Thursday, October 8, 2009

Unreliable-reliable information: case

The other day I was in the teaching room and I was putting out some of the new brochures I ordered on the topic of contraception. We have a little display in there so the residents can grab something quickly when I'm not at the clinic.

Information about choosing a contraceptive method is one of the most commonly requested handouts and we keep running out. I found what I thought was a really good one produced by the Society of Obstetricians and Gynecologists of Canada (SOGC). You can't get more reliable and authoritative than that, I figured. I still think that... but....

One of the supervisors opened one up- they look like little brochures but actually they are little posters folded up nicely. When you unfold them you get a comparison chart at the top that shows the number of unintended pregnancies for all the different methods, from Intrauterine system (IUS), through Oral contraception, Condoms, Diaphragm etc., all the way to No contraception (no surprise, pretty high failure rate here: 850 out of 1000, or 85%).

It struck the doctor as odd that Intrauterine device (IUD) had such a high failure rate compared to the others (9 out of 1000 with perfect use vs 3 out of 1000 for the pill for example). It did seem a bit odd. Also for typical use there was a little "-" instead of a number, implying what I'm not sure. No data? Zero failure rate? An asterisk next to the 9 brings you to a little footnote: "This perfect use failure rate corresponds to the Nova-T 200. The typical use failure rate for the Nova-T 200 is likely slightly superior." So then shouldn't there be a number there instead of "-", maybe a higher number than 9?

I decided to check out the references listed right below the chart: Trussell 2007, Trussell 2004, Black 2004* and Andersson 1994.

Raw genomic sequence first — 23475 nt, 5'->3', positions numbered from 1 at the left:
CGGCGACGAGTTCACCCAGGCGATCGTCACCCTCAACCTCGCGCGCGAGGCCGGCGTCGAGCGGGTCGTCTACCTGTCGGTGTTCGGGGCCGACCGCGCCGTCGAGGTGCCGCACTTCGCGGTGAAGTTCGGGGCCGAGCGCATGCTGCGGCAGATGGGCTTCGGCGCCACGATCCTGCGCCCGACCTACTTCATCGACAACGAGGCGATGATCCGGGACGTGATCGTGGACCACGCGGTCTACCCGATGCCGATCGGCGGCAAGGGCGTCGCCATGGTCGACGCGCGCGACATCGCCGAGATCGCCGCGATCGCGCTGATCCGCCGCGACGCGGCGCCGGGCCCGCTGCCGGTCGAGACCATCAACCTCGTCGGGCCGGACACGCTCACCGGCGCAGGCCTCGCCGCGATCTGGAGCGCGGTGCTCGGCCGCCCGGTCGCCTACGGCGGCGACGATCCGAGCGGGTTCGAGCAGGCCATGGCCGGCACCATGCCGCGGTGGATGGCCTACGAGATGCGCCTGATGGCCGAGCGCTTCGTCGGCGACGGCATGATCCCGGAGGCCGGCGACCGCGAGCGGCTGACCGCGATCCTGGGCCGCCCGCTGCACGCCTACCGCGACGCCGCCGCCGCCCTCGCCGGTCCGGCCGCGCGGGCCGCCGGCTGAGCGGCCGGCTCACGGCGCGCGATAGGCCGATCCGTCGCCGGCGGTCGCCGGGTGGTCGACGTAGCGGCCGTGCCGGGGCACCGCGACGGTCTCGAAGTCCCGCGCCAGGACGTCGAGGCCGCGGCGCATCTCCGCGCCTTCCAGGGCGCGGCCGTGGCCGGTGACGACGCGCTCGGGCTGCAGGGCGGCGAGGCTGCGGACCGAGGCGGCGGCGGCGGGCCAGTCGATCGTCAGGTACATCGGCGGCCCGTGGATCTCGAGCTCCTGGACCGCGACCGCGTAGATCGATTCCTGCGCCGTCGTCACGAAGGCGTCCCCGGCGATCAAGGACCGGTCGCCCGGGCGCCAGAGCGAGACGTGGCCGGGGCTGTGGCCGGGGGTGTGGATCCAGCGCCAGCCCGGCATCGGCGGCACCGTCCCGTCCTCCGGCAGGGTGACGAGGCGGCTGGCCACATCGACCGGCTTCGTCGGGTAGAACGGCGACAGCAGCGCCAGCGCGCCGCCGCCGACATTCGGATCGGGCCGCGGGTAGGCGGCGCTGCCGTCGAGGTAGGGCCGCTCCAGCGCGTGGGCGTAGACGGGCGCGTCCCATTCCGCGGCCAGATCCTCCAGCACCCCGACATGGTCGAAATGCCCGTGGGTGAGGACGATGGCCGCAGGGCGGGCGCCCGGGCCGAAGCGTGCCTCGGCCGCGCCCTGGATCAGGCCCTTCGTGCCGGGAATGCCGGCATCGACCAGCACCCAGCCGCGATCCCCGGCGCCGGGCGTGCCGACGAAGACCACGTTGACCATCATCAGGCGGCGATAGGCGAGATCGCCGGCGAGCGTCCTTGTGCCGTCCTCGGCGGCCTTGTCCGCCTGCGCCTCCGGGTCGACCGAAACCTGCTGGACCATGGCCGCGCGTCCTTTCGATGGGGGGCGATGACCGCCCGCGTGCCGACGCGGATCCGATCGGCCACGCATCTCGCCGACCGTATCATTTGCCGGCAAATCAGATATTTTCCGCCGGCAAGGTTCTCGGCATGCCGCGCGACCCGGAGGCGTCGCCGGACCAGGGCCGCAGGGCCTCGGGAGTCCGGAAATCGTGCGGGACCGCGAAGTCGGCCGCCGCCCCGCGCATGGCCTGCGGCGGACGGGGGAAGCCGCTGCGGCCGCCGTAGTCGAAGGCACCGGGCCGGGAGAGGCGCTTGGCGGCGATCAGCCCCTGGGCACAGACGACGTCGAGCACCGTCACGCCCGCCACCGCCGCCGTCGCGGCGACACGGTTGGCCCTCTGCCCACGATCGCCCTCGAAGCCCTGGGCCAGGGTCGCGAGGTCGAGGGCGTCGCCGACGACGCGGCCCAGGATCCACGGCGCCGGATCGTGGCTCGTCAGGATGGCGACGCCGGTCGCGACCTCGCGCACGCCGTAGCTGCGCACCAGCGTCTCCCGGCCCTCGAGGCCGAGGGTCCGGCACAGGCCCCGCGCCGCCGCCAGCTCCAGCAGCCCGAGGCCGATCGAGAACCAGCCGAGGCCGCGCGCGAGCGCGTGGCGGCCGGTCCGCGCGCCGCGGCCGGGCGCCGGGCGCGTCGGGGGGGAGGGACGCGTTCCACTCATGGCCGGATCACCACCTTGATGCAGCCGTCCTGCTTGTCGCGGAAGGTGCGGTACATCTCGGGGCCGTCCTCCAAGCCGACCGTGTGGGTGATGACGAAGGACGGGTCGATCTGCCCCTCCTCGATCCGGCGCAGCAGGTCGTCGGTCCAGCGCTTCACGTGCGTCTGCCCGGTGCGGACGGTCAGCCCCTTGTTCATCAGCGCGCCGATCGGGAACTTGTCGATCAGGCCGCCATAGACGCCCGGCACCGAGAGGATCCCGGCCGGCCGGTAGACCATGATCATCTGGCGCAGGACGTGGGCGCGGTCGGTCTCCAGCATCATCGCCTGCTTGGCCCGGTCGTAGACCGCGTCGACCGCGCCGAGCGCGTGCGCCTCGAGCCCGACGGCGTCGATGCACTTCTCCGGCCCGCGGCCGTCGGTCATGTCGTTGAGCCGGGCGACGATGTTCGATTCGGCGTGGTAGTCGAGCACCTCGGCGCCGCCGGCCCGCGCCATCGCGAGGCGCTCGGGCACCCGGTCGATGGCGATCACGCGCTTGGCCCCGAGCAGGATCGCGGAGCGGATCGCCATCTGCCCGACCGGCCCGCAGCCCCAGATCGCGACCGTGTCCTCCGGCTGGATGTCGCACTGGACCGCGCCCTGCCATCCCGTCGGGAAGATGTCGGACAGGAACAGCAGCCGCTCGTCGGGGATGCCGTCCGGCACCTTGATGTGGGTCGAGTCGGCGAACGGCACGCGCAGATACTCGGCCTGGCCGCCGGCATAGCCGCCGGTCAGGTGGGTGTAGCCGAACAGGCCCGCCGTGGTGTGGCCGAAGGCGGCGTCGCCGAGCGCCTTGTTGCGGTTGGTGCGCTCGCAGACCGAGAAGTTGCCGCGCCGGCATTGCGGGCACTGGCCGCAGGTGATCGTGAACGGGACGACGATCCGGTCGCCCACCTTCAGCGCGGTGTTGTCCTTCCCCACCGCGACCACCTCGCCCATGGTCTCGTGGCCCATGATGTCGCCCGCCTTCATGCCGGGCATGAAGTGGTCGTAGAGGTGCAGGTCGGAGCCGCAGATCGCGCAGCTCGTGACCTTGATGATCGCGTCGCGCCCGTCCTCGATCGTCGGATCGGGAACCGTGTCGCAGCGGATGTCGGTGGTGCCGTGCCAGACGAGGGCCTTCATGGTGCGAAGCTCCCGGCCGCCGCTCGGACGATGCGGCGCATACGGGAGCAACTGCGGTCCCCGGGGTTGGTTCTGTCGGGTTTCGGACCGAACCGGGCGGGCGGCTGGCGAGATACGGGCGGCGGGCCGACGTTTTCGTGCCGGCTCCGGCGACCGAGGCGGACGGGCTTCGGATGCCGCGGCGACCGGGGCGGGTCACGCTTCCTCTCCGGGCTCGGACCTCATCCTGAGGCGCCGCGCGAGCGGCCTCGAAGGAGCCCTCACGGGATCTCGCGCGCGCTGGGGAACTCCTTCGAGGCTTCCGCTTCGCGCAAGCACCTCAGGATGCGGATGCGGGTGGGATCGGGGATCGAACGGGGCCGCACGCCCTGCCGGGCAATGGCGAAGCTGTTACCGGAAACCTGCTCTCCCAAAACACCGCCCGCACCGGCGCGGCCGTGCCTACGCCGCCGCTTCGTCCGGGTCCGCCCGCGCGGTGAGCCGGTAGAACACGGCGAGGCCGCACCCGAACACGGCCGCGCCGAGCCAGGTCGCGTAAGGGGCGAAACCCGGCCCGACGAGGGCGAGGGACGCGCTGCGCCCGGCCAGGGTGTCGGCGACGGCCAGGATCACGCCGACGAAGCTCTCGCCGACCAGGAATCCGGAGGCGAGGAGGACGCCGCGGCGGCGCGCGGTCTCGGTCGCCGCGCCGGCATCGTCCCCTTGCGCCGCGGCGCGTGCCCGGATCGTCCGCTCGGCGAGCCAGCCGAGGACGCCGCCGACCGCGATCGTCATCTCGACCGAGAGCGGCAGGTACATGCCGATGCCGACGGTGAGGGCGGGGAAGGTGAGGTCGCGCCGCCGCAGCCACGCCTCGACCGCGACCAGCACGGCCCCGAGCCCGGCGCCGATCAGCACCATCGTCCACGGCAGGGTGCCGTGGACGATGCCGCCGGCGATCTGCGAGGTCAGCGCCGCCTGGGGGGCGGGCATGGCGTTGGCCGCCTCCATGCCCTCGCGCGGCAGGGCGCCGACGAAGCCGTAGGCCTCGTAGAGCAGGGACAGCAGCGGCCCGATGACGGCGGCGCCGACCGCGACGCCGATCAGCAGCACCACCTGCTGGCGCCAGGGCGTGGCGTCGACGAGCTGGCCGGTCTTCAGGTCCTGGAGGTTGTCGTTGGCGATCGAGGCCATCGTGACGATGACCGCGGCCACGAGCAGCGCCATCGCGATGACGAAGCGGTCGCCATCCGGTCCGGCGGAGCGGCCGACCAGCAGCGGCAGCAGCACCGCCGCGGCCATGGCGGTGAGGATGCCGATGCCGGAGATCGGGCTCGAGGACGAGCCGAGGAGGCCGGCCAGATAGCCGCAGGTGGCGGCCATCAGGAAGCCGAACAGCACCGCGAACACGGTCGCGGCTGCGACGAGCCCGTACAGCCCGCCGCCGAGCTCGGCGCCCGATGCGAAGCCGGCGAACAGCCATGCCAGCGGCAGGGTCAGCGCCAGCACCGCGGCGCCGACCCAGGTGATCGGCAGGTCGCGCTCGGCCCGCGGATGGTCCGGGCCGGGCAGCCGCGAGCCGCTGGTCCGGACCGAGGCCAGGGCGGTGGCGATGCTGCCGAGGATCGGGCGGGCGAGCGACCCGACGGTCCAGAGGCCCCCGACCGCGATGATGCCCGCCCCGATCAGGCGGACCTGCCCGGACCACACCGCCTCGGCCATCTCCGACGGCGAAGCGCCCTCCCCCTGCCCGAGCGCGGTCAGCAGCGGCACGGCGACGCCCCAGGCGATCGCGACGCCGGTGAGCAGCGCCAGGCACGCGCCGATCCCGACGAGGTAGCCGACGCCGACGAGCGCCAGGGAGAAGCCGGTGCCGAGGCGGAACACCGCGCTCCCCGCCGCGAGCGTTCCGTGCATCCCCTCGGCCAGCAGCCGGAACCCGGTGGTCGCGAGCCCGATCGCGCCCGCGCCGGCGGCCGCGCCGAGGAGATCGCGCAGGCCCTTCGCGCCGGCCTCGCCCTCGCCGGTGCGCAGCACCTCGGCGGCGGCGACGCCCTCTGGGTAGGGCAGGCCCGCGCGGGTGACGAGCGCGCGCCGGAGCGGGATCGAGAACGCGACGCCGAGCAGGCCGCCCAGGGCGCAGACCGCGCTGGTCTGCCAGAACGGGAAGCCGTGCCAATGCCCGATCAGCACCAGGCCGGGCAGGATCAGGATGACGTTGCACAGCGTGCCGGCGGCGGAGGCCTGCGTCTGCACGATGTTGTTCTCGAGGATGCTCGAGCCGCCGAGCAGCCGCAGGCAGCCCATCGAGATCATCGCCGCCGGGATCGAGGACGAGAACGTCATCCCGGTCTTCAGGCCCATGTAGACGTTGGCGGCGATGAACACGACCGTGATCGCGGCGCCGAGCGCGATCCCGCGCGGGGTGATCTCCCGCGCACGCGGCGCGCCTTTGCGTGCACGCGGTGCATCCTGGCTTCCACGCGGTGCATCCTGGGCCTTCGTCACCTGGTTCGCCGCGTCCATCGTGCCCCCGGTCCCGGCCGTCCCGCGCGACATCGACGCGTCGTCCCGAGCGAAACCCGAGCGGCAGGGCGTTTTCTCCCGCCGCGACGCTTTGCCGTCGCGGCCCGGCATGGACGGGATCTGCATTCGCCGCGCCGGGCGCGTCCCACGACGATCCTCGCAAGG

The paper that seems to have provided the data for the chart is Trussell 2007, or complete reference:

Reducing unintended pregnancy in the United States
Contraception, Volume 77, Issue 1, Page 1
J. Trussell, L. Wynn doi:10.1016/j.contraception.2007.09.001

I am still a bit confused. The paper has a table that shows numbers that correspond exactly to all the other data in the chart except for under IUD we have:

Contraceptive method Typical use Perfect use
ParaGard (copper T) 0.8 0.6
Mirena (LNG-IUS) 0.2 0.2

So where is the Nova-T 200? And how come the above numbers aren't used? I did not find Nova-T 200 data in the other papers either. Provided I found the right ones.**

I still think the handout is great. It provides much more than just data. Aside from the chart there is information about all the contraceptive methods, what they are, how they work, advantages, disadvantages, stuff that will certainly help people make informed choices. And if they have any questions they can discuss with their GP.

However it is interesting to see that even information provided by the most authoritative sources can be flawed. Considering all the shocking debacles we have seen recently, Elsevier's fake journals, authors ghostwriting for pharmas, this is just one more reason to start assessing the contents of individual resources, and not rely so much on authorship.

* These are the Canadian contraception guidelines:

** Once again, is it too much to ask that people provide the full reference?
Some authors are prolific. It took me a while to figure out which Trussell 2007, and which Trussell 2004 etc. Still not sure about all of them. It shouldn't be so hard.

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